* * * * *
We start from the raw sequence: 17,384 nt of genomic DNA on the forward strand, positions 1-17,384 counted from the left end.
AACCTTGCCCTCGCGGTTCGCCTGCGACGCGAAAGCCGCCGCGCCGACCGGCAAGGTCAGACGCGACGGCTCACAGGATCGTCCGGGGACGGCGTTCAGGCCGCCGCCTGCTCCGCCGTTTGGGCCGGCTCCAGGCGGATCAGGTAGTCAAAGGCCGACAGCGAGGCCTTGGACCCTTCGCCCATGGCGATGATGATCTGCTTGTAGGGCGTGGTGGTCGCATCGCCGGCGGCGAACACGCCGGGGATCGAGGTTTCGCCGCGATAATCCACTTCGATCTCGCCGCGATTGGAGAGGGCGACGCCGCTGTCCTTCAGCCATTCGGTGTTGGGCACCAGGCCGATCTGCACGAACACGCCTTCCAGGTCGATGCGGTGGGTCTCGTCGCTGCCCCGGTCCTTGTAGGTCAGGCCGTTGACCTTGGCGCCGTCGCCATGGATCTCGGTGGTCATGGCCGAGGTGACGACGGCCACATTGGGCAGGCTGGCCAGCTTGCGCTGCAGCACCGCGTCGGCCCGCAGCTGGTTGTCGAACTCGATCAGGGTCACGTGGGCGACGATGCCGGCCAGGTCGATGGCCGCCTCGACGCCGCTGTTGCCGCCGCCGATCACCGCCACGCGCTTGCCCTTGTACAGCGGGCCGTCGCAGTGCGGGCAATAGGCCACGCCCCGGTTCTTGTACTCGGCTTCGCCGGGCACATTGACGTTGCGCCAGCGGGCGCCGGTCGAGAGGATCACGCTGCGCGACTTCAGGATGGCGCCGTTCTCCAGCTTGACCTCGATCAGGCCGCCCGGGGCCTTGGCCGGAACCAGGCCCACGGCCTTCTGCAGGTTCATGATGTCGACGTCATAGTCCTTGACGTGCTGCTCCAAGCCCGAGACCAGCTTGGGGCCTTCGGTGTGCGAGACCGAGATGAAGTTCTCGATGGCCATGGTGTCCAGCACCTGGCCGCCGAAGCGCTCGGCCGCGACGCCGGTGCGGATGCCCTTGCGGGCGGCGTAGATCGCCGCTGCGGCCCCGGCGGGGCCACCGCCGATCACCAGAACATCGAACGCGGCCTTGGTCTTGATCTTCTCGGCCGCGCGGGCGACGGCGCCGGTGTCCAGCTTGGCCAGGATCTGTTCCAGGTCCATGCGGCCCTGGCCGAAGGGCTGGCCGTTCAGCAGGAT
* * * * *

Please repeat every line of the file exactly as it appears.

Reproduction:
We start from the raw sequence: 17,384 nt of genomic DNA on the forward strand, positions 1-17,384 counted from the left end.
AACCTTGCCCTCGCGGTTCGCCTGCGACGCGAAAGCCGCCGCGCCGACCGGCAAGGTCAGACGCGACGGCTCACAGGATCGTCCGGGGACGGCGTTCAGGCCGCCGCCTGCTCCGCCGTTTGGGCCGGCTCCAGGCGGATCAGGTAGTCAAAGGCCGACAGCGAGGCCTTGGACCCTTCGCCCATGGCGATGATGATCTGCTTGTAGGGCGTGGTGGTCGCATCGCCGGCGGCGAACACGCCGGGGATCGAGGTTTCGCCGCGATAATCCACTTCGATCTCGCCGCGATTGGAGAGGGCGACGCCGCTGTCCTTCAGCCATTCGGTGTTGGGCACCAGGCCGATCTGCACGAACACGCCTTCCAGGTCGATGCGGTGGGTCTCGTCGCTGCCCCGGTCCTTGTAGGTCAGGCCGTTGACCTTGGCGCCGTCGCCATGGATCTCGGTGGTCATGGCCGAGGTGACGACGGCCACATTGGGCAGGCTGGCCAGCTTGCGCTGCAGCACCGCGTCGGCCCGCAGCTGGTTGTCGAACTCGATCAGGGTCACGTGGGCGACGATGCCGGCCAGGTCGATGGCCGCCTCGACGCCGCTGTTGCCGCCGCCGATCACCGCCACGCGCTTGCCCTTGTACAGCGGGCCGTCGCAGTGCGGGCAATAGGCCACGCCCCGGTTCTTGTACTCGGCTTCGCCGGGCACATTGACGTTGCGCCAGCGGGCGCCGGTCGAGAGGATCACGCTGCGCGACTTCAGGATGGCGCCGTTCTCCAGCTTGACCTCGATCAGGCCGCCCGGGGCCTTGGCCGGAACCAGGCCCACGGCCTTCTGCAGGTTCATGATGTCGACGTCATAGTCCTTGACGTGCTGCTCCAAGCCCGAGACCAGCTTGGGGCCTTCGGTGTGCGAGACCGAGATGAAGTTCTCGATGGCCATGGTGTCCAGCACCTGGCCGCCGAAGCGCTCGGCCGCGACGCCGGTGCGGATGCCCTTGCGGGCGGCGTAGATCGCCGCTGCGGCCCCGGCGGGGCCACCGCCGATCACCAGAACATCGAACGCGGCCTTGGTCTTGATCTTCTCGGCCGCGCGGGCGACGGCGCCGGTGTCCAGCTTGGCCAGGATCTGTTCCAGGTCCATGCGGCCCTGGCCGAAGGGCTGGCCGTTCAGCAGGAT